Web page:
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Paul Sakuma, Associated Press
San Jose Mayor Chuck Reed and his wife, Paula, arrive at a campaign party to discuss pension reform before the polls closed in San Jose, Calif., Tuesday, June 5, 2012. Mayor Reed was a member of the Brookings Institution panel to discuss pension crises across the country. He cited his own experiences with pension reform in his city, the third largest city in California and the 10th largest city in the country. San Jose found its pension costs eating up more than 20 percent of its annual budget, and pension costs had tripled over a 10-year period, crowding out vital city services.

When a series of major cities went bankrupt in the height of the Great Recession, fears festered that scores of state and local governments faced immediate jeopardy. But after Stockton and San Bernardino in California, and then, most notably, Detroit all declared bankruptcy, the tide of insolvency slowed, leading many to think the crisis had passed.

Not so, agreed a panel of pension reform experts assembled at the Brookings Institution last week. Severely underfunded pensions are still forcing cities to crowd out vital services such as police, fire and schools, the panelists agreed, citing examples ranging from San Jose to Rhode Island.

By 2020, said Brookings Institution fellow Matthew Chingos, Milwaukie schools will have to fire 24 percent of their teachers or reduce salaries and benefits by 24 percent. The pressure comes amidst a series of major municipal bankruptcies that jarred the nation in the immediate aftermath of the Great Recession, reaching from major cities in California to the iconic manufacturing giant of Detroit.

Public pensions nationwide still sit in a $3 trillion “unfunded liability” gap, the difference between promised benefits and the money saved to pay them, Chingos said. And while public employees have long assumed that their pensions are legally protected, he noted that a federal judge recently ruled in Detroit that pension obligations could be put on the chopping block there.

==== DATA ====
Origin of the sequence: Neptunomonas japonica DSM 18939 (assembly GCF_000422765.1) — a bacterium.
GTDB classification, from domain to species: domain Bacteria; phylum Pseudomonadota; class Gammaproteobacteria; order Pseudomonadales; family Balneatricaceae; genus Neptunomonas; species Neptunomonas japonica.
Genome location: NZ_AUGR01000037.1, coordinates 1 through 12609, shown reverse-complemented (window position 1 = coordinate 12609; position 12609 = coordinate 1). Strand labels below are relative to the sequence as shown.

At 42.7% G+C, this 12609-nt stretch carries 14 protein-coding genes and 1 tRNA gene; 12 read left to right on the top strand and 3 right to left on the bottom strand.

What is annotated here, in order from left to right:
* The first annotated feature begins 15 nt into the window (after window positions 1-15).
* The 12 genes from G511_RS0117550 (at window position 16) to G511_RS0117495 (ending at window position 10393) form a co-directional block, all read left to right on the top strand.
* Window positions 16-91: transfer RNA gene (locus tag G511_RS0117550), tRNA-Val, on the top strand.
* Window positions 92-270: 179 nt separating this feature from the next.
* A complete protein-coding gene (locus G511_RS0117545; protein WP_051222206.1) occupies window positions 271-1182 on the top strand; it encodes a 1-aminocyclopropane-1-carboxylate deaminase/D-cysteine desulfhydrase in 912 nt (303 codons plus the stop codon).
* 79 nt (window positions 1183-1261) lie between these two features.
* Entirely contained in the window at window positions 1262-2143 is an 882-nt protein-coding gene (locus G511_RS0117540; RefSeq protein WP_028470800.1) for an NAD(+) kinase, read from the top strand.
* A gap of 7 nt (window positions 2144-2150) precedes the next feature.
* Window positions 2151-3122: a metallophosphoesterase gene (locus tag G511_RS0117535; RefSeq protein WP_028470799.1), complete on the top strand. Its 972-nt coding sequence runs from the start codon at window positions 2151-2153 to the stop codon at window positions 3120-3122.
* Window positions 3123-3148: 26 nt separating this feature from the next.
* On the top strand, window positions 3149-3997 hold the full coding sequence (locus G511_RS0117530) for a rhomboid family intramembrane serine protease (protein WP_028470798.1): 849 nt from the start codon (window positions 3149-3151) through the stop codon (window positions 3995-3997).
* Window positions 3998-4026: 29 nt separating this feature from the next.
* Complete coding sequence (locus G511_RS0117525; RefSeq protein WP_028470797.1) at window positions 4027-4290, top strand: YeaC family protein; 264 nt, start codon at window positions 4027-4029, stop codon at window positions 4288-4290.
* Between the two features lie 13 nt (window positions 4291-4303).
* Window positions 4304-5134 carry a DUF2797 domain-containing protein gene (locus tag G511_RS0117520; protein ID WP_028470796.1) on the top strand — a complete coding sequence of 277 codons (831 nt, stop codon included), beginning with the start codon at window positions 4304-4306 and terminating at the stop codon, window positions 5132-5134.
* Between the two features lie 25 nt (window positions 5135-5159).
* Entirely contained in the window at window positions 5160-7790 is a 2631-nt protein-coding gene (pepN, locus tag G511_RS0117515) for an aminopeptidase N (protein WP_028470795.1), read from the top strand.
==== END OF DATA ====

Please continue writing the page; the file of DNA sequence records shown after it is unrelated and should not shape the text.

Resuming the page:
In addition to a handful of scholars, the Brookings panel included Mayor Chuck Reed of San Jose and Rhode Island Deputy Treasurer Mark Dingley — both Democrats and both fresh from the trenches of the pension reform wars.

None of the panelists disagreed on the essential thesis, namely that cities were being forced to choose between paying for essential services and servicing ongoing commitments to poorly handled and ill-considered pension plans.

San Jose, the third largest city in California and the 10th largest city in the country, found its pension costs eating up more than 20 percent of its annual budget, said Mayor Chuck Reed. Pension costs had tripled over a 10-year period, and the city had at first responded by decimating services.

Over a decade, the city cut its payroll by 28 percent. “No department escaped the cuts,” Reed said, “and that included police, fire and librarians.” City pension costs had jumped from $73 million a year to more than $245 million.

The city finally responded with pension reform pushed over the objections of its 11 employee bargaining units. The proposed reform was supported by 70 percent of the voters. “The alternatives were worse,” Reed said. “When the pain gets so much, service delivery, insolvency or bankruptcy, you get motivated.”

San Jose is not an outlier, Reed said. The state public employee and teacher retirement systems remain vastly underfunded even under optimistic scenarios, he said.

“We want to make sure our employees and retirees get paid what they’ve earned,” Reed said, “and we want to make sure residents get reasonable services they deserve. Trying to do both is extremely difficult.”

One problem, Reed said, is that it’s hard to get people to take the problem seriously until it’s nearly too late. “The sooner you start, the better off you are,” he said. “But the sooner you start, the harder it is to convince people they have to do something.”